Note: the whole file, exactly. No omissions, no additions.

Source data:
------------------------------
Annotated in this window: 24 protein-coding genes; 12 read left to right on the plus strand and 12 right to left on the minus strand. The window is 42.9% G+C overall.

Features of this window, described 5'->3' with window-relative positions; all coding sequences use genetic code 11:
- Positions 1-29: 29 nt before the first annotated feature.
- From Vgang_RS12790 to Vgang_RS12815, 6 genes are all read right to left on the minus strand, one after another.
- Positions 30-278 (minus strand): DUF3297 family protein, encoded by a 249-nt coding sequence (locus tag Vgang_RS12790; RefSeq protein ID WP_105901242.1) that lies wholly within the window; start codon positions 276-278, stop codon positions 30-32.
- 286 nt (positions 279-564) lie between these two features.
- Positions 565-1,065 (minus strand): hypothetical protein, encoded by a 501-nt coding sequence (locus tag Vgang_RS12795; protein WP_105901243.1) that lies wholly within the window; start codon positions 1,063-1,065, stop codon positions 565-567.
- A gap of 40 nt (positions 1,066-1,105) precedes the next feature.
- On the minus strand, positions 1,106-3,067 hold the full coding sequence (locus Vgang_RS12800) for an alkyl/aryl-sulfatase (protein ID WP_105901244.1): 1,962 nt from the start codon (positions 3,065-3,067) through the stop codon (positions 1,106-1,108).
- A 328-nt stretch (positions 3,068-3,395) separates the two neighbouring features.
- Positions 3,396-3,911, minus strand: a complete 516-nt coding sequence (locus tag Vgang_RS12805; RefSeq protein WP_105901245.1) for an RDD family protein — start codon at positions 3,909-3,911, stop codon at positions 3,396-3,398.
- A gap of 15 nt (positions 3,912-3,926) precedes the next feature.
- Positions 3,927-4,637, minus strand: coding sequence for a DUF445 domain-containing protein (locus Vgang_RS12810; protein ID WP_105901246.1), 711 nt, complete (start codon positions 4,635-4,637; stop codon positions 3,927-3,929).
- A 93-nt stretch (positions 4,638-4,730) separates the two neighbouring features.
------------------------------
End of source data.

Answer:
Annotated in this window: 24 protein-coding genes; 12 read left to right on the plus strand and 12 right to left on the minus strand. The window is 42.9% G+C overall.

Features of this window, described 5'->3' with window-relative positions; all coding sequences use genetic code 11:
- Positions 1-29: 29 nt before the first annotated feature.
- From Vgang_RS12790 to Vgang_RS12815, 6 genes are all read right to left on the minus strand, one after another.
- Positions 30-278 (minus strand): DUF3297 family protein, encoded by a 249-nt coding sequence (locus tag Vgang_RS12790; RefSeq protein ID WP_105901242.1) that lies wholly within the window; start codon positions 276-278, stop codon positions 30-32.
- 286 nt (positions 279-564) lie between these two features.
- Positions 565-1,065 (minus strand): hypothetical protein, encoded by a 501-nt coding sequence (locus tag Vgang_RS12795; protein WP_105901243.1) that lies wholly within the window; start codon positions 1,063-1,065, stop codon positions 565-567.
- A gap of 40 nt (positions 1,066-1,105) precedes the next feature.
- On the minus strand, positions 1,106-3,067 hold the full coding sequence (locus Vgang_RS12800) for an alkyl/aryl-sulfatase (protein ID WP_105901244.1): 1,962 nt from the start codon (positions 3,065-3,067) through the stop codon (positions 1,106-1,108).
- A 328-nt stretch (positions 3,068-3,395) separates the two neighbouring features.
- Positions 3,396-3,911, minus strand: a complete 516-nt coding sequence (locus tag Vgang_RS12805; RefSeq protein WP_105901245.1) for an RDD family protein — start codon at positions 3,909-3,911, stop codon at positions 3,396-3,398.
- A gap of 15 nt (positions 3,912-3,926) precedes the next feature.
- Positions 3,927-4,637, minus strand: coding sequence for a DUF445 domain-containing protein (locus Vgang_RS12810; protein ID WP_105901246.1), 711 nt, complete (start codon positions 4,635-4,637; stop codon positions 3,927-3,929).
- A 93-nt stretch (positions 4,638-4,730) separates the two neighbouring features.